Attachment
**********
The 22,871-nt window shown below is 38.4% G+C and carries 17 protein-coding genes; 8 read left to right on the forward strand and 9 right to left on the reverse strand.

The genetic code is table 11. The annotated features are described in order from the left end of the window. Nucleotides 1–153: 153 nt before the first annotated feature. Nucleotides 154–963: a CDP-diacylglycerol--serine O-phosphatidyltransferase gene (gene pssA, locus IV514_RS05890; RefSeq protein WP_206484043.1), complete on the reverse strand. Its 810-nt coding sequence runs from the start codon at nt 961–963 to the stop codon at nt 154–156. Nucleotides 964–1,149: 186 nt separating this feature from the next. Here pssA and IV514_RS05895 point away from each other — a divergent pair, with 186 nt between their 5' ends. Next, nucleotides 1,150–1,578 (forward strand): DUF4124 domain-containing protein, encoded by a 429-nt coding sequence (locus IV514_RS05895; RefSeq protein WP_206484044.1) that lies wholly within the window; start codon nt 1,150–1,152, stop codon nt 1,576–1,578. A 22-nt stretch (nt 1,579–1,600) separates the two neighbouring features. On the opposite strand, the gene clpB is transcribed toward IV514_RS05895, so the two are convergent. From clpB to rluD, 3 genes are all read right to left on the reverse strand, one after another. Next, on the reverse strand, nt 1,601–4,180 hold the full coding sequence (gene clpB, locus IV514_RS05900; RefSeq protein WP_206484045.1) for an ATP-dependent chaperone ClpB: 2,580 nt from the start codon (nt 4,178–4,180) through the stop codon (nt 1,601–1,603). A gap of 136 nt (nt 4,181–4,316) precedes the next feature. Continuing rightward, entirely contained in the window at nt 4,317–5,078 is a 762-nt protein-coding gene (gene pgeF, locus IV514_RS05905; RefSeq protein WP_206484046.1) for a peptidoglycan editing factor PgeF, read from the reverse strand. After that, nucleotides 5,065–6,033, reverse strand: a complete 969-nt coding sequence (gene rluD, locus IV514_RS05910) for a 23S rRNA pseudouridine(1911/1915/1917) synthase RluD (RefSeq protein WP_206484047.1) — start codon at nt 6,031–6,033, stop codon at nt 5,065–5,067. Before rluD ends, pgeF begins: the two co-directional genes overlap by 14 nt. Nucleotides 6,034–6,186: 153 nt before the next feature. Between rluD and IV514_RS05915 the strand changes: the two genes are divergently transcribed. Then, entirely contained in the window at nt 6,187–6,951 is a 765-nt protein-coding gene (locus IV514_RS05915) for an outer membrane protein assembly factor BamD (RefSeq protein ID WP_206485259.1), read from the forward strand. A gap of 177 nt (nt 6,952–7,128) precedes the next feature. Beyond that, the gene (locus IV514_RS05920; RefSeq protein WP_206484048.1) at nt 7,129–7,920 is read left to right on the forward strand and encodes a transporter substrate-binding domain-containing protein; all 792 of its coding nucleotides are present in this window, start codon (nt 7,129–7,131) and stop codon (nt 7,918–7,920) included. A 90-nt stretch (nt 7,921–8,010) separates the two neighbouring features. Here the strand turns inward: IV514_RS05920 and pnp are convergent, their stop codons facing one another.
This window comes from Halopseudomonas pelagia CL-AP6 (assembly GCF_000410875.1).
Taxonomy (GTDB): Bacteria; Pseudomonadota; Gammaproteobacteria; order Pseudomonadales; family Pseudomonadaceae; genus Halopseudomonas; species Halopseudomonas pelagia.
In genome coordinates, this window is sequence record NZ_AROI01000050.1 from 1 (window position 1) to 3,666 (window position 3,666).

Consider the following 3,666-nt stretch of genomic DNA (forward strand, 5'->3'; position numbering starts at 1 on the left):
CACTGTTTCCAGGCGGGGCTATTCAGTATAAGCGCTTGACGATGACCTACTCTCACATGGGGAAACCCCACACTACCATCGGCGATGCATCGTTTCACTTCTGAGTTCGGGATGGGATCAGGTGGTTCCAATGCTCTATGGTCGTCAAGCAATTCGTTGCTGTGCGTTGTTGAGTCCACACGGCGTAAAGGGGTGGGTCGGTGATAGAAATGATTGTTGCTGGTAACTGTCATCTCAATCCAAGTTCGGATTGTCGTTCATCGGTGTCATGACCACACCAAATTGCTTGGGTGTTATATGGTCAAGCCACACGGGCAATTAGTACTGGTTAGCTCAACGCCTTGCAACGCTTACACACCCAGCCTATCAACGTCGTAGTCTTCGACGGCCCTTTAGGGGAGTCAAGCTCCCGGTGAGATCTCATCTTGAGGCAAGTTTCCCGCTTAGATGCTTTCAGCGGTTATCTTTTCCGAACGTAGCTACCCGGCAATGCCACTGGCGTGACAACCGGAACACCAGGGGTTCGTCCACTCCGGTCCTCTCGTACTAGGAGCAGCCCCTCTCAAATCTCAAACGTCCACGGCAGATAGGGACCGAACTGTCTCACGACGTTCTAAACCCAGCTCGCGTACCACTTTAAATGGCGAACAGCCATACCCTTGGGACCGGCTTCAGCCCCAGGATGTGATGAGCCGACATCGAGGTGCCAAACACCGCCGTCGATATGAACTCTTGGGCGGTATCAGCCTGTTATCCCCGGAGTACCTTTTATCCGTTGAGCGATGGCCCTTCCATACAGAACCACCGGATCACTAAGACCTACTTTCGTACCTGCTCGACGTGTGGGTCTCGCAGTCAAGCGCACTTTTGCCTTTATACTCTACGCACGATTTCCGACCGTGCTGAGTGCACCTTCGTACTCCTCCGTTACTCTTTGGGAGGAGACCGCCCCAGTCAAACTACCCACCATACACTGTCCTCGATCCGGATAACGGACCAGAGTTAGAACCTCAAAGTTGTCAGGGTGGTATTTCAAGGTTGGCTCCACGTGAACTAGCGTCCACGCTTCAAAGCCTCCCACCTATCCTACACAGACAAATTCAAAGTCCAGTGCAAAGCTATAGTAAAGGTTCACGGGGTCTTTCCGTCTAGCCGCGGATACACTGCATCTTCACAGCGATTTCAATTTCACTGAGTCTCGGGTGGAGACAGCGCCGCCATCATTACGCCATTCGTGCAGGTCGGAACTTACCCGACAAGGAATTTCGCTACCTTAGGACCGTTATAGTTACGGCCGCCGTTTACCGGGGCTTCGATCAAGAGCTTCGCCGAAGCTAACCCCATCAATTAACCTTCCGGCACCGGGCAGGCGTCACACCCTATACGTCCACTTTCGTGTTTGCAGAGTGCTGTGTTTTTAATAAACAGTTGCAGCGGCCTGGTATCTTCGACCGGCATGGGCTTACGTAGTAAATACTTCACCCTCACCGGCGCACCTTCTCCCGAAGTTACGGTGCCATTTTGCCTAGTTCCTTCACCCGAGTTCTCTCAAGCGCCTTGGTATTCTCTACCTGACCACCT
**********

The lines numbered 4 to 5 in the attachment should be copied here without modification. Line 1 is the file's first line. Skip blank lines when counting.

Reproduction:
Taxonomy (GTDB): Bacteria; Pseudomonadota; Gammaproteobacteria; order Pseudomonadales; family Pseudomonadaceae; genus Halopseudomonas; species Halopseudomonas pelagia.
In genome coordinates, this window is sequence record NZ_AROI01000050.1 from 1 (window position 1) to 3,666 (window position 3,666).